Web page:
[gst-devel] audio/raw properties

Erik Walthinsen omega at temple-baptist.com
Mon Dec 18 10:19:41 CET 2000

Check out: http://ambisonic.net/mulchaud.html

The above is a link to a proposal from Microsoft [Research, I guess], to
create a better multichannel .wav format.  It might be worth adding
read-write support for this format into the wav code eventually, but the
more pressing point is the way they describe raw audio.  I think it
behooves us to get the properties for audio/raw right from the beginning,
which isn't really what we have now.

1) Sample format:

A distinction is made between sample size and actual sample resolution.  
In most cases this will be 16 bits in 16, but in studio applicatons this
can be 24 bits in 32, or 22 bits in 24.

No mention is made of sign or endianness.  Endianness for non-word sample
sizes is odd to say the least.  The M$ .wav format above obviously uses
little-endian samples, where for a 24-bit sample the first byte holds the
low order and the third byte holds high order bits.  This can't be
universally assumed, since there are lots of people using Macs and other
machines with big-endian chips.  I think we can assume little endian if
not specified, though.

2) Speaker position

The wav spec above assumes that the channels correspond to speakers.  
This is the first problem, sice multichannel audio doesn't necessarily
have anything to do with speakers.  Two cases come to mind: multitrack
"hard-disk" recording and Ambisonic.  Multitrack recording generally means
dumping a direct feed from a given mic or instrument straight to
disk.  Labelling them is potentially rather useful...

Ambisonics is a technique based on rigorous mathematics, developed in the
early 70's in Britain.  It is completely speaker independent, with the
channels containing something similar to mid-side stereo (x = left +
right, y = left - right).  First-order Ambisonics use up to 4 channels,
labelled W, X, Y, and Z.  W is omnidirectional, or mono.  Add Y and you
get mid-side stereo.  Add X and you get front-back 2D surround.  Add Z and
you get 'height'.  You can take any of W, WY, WXY, or WXYZ from a
recording and decode them.  WXYZ needs a cubical arrangement of 8 speaker
channels for optimal playout.

Second-order Ambisonics, or Furse-Malham Higher Order (FMH) adds 5 more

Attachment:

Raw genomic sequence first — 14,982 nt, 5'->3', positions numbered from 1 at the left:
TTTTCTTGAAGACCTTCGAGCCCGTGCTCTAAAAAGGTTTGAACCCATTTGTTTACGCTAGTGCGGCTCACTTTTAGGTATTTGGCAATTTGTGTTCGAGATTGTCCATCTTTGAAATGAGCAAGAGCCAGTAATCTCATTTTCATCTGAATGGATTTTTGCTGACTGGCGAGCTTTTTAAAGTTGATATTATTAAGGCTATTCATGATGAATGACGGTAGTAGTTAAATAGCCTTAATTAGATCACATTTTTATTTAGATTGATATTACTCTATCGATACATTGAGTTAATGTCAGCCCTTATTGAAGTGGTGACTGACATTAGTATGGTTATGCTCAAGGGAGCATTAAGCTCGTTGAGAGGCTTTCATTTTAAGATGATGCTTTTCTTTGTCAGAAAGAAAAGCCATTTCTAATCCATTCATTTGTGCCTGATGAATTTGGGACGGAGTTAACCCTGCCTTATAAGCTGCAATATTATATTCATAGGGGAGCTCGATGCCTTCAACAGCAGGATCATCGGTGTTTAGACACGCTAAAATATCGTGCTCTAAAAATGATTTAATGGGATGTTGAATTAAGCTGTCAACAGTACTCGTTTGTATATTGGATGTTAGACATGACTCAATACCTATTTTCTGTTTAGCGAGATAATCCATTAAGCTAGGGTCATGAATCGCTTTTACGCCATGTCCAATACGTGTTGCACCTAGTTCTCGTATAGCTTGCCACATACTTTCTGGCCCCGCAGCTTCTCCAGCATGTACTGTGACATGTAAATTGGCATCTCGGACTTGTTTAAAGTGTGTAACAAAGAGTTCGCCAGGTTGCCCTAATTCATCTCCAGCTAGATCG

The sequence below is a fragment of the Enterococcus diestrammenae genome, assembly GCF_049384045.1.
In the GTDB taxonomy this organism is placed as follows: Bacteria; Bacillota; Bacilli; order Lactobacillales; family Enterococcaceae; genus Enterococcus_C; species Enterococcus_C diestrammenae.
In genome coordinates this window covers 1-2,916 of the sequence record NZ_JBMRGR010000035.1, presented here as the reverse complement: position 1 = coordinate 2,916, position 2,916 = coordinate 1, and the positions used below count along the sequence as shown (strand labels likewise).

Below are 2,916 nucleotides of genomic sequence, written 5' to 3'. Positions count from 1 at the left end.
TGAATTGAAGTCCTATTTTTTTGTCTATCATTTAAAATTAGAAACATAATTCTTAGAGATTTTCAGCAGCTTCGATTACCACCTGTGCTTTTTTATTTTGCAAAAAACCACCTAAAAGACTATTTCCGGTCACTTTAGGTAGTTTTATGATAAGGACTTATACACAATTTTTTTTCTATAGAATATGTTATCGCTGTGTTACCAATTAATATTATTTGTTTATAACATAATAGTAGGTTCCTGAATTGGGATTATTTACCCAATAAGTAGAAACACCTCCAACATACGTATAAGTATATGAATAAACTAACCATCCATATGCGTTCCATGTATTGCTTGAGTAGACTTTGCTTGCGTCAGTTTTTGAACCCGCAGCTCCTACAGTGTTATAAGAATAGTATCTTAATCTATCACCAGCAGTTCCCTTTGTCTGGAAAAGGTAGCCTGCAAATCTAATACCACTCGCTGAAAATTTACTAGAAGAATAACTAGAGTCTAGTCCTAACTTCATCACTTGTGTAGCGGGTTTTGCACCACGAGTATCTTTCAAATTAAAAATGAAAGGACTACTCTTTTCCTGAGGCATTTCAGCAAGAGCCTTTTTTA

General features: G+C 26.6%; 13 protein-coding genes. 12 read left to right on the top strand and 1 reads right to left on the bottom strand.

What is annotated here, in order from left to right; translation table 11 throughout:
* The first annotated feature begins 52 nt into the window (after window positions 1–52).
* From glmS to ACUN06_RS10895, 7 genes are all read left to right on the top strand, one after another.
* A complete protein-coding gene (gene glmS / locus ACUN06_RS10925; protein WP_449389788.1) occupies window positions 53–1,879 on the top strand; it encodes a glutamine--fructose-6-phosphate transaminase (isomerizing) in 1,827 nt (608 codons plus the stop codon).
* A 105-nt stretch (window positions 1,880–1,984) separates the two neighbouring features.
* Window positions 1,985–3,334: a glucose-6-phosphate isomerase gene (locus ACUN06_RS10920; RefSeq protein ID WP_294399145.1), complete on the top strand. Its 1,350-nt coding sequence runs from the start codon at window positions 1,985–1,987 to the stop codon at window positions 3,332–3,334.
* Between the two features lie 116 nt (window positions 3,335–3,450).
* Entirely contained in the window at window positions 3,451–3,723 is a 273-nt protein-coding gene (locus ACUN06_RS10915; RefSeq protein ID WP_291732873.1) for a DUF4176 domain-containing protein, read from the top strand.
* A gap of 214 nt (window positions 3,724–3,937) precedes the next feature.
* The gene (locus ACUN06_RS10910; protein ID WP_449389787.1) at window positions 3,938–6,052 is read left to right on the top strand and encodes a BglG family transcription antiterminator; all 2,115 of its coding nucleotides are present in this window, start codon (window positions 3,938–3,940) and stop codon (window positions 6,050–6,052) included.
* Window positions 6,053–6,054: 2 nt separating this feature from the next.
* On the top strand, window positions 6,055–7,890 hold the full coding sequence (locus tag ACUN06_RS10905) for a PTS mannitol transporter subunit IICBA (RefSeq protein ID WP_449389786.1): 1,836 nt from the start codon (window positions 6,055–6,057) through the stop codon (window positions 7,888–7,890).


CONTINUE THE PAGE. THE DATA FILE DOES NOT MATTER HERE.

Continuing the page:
channels, R, S, T, U, and V.  Maximal playout config I've seen so far is a
dodecahedron, or 12 speaker channels.  Again, varying subsets of these
channels can be used to convolve to final speaker placement.

And of course, final speaker placement may not be in the normal positions.  
Obviously the cubical arrangement of left/center/right, front/back,
top/bottom can't deal with a dodecahedron.  Actual spherical (preferred)
or cartesian coordinates would be needed to properly represent the
speakers, maybe in addition to some kind of string name.

Anyway, what this means is that the method in the above link is rather
naive, assuming both a fixed set of possible channel placements, and no
squabbles about the order of said channels.  Some alternate means of
describing each channel is needed.

One option is to have a property or set of properties for each channel:

  "channel1_position", GST_PROPS_INT (FRONT_LEFT),
  "channel2_position", GST_PROPS_INT (FRONT_RIGHT),

  "channel1_coord_x", GST_PROPS_FLOAT (-0.4472),
  "channel1_coord_y", GST_PROPS_FLOAT (0.5257),
  "channel1_coord_z", GST_PROPS_FLOAT (-0.7236),

  "channel1_label", GST_PROPS_STRING ("Guitar 1"),

But this might be completely out of the scope of properties.  I dunno.  I
tend to think not, especially given the proposed wav format.  The
potential interactions with the caps and autoplug systems need to be
figured out, though.

Anyway, stuff to think about.  Don't have to pin things down just yet,
probably can safely wait till after 0.1.0, but we definitely don't want to
get too far without properly defining the necessary standards.

         Erik Walthinsen <omega at cse.ogi.edu> - Staff Programmer @ OGI
        Quasar project - http://www.cse.ogi.edu/DISC/projects/quasar/
   Video4Linux Two drivers and stuff - http://www.cse.ogi.edu/~omega/v4l2/
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